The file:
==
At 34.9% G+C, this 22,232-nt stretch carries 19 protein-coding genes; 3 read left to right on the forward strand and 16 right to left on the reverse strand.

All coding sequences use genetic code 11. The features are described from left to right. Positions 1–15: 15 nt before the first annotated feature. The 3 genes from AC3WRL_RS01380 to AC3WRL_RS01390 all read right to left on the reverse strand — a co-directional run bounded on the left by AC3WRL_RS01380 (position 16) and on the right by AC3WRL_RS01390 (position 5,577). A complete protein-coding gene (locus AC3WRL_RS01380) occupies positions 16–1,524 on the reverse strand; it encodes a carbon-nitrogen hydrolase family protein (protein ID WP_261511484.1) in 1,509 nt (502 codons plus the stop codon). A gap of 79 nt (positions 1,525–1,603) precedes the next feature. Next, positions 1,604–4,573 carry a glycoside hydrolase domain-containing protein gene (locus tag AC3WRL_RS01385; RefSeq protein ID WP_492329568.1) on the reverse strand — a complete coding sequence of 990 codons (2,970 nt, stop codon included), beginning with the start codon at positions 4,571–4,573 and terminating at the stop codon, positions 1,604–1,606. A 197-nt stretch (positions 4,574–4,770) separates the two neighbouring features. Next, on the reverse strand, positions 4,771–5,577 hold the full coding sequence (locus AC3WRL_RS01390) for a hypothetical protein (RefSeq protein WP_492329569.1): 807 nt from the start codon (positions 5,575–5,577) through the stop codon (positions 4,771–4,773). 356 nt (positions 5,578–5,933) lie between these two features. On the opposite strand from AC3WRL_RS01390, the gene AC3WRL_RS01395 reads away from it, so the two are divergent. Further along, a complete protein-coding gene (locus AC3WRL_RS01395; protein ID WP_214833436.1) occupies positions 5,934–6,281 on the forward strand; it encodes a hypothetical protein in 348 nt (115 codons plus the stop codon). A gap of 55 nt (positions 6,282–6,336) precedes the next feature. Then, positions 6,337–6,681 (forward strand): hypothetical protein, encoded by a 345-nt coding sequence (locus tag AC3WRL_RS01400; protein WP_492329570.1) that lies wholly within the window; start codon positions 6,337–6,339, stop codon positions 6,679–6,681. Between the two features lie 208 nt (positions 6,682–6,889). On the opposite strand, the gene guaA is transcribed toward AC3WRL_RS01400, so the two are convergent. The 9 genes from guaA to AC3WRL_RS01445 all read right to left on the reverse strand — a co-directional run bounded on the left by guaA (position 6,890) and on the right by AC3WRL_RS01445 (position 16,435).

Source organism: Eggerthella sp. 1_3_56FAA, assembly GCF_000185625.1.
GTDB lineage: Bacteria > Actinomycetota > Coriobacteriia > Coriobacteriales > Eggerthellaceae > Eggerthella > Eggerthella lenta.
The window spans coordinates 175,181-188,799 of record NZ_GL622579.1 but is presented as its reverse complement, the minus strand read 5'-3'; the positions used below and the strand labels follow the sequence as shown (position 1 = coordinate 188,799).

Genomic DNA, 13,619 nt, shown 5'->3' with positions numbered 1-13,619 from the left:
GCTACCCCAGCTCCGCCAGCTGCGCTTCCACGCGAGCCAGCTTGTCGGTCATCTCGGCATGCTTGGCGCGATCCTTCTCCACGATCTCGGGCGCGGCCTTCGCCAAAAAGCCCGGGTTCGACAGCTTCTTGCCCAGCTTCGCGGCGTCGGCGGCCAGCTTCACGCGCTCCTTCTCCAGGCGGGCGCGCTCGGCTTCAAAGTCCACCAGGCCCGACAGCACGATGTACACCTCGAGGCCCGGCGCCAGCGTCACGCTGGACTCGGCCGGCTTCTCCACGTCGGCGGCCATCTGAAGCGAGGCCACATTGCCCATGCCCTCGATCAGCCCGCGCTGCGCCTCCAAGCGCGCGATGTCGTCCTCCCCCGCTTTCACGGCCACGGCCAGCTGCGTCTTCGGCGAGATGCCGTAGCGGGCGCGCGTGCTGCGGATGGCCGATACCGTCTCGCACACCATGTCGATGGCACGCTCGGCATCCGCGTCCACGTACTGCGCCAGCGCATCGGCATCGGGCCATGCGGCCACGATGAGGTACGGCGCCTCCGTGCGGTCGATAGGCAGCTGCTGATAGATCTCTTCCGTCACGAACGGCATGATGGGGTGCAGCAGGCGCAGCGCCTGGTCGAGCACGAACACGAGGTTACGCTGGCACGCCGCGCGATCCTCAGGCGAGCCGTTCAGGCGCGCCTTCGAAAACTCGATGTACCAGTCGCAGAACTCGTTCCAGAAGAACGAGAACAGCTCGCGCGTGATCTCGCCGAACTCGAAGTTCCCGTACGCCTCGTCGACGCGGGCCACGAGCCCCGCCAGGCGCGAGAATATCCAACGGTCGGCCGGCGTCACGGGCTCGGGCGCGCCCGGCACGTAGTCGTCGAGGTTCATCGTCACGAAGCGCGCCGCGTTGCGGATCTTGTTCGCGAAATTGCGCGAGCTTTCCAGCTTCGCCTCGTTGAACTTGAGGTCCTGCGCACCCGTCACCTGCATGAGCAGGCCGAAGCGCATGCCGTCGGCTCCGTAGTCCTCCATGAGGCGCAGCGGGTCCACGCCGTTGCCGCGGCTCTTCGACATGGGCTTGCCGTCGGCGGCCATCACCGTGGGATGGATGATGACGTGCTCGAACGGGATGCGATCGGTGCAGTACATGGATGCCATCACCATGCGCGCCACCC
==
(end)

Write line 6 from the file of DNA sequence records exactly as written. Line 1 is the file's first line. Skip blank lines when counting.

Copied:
Genomic DNA, 13,619 nt, shown 5'->3' with positions numbered 1-13,619 from the left: